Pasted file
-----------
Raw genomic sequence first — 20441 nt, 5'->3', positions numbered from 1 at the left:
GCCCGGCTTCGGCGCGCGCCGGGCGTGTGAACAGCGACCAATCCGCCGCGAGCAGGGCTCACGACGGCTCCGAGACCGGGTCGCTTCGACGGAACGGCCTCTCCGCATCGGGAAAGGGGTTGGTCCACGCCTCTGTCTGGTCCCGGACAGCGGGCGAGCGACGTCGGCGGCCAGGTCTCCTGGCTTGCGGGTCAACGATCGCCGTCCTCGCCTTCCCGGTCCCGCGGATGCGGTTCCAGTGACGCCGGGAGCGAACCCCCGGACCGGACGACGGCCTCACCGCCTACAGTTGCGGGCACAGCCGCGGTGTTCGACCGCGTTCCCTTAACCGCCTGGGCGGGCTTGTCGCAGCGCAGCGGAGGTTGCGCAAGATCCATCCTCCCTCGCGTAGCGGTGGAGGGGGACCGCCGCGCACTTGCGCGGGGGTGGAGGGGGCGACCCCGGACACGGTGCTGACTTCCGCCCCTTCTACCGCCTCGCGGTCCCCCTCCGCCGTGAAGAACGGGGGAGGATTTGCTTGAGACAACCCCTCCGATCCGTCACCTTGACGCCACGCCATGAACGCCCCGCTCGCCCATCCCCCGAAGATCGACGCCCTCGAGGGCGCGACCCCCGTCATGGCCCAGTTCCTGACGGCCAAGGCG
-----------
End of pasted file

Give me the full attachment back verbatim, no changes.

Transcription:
Raw genomic sequence first — 20441 nt, 5'->3', positions numbered from 1 at the left:
GCCCGGCTTCGGCGCGCGCCGGGCGTGTGAACAGCGACCAATCCGCCGCGAGCAGGGCTCACGACGGCTCCGAGACCGGGTCGCTTCGACGGAACGGCCTCTCCGCATCGGGAAAGGGGTTGGTCCACGCCTCTGTCTGGTCCCGGACAGCGGGCGAGCGACGTCGGCGGCCAGGTCTCCTGGCTTGCGGGTCAACGATCGCCGTCCTCGCCTTCCCGGTCCCGCGGATGCGGTTCCAGTGACGCCGGGAGCGAACCCCCGGACCGGACGACGGCCTCACCGCCTACAGTTGCGGGCACAGCCGCGGTGTTCGACCGCGTTCCCTTAACCGCCTGGGCGGGCTTGTCGCAGCGCAGCGGAGGTTGCGCAAGATCCATCCTCCCTCGCGTAGCGGTGGAGGGGGACCGCCGCGCACTTGCGCGGGGGTGGAGGGGGCGACCCCGGACACGGTGCTGACTTCCGCCCCTTCTACCGCCTCGCGGTCCCCCTCCGCCGTGAAGAACGGGGGAGGATTTGCTTGAGACAACCCCTCCGATCCGTCACCTTGACGCCACGCCATGAACGCCCCGCTCGCCCATCCCCCGAAGATCGACGCCCTCGAGGGCGCGACCCCCGTCATGGCCCAGTTCCTGACGGCCAAGGCG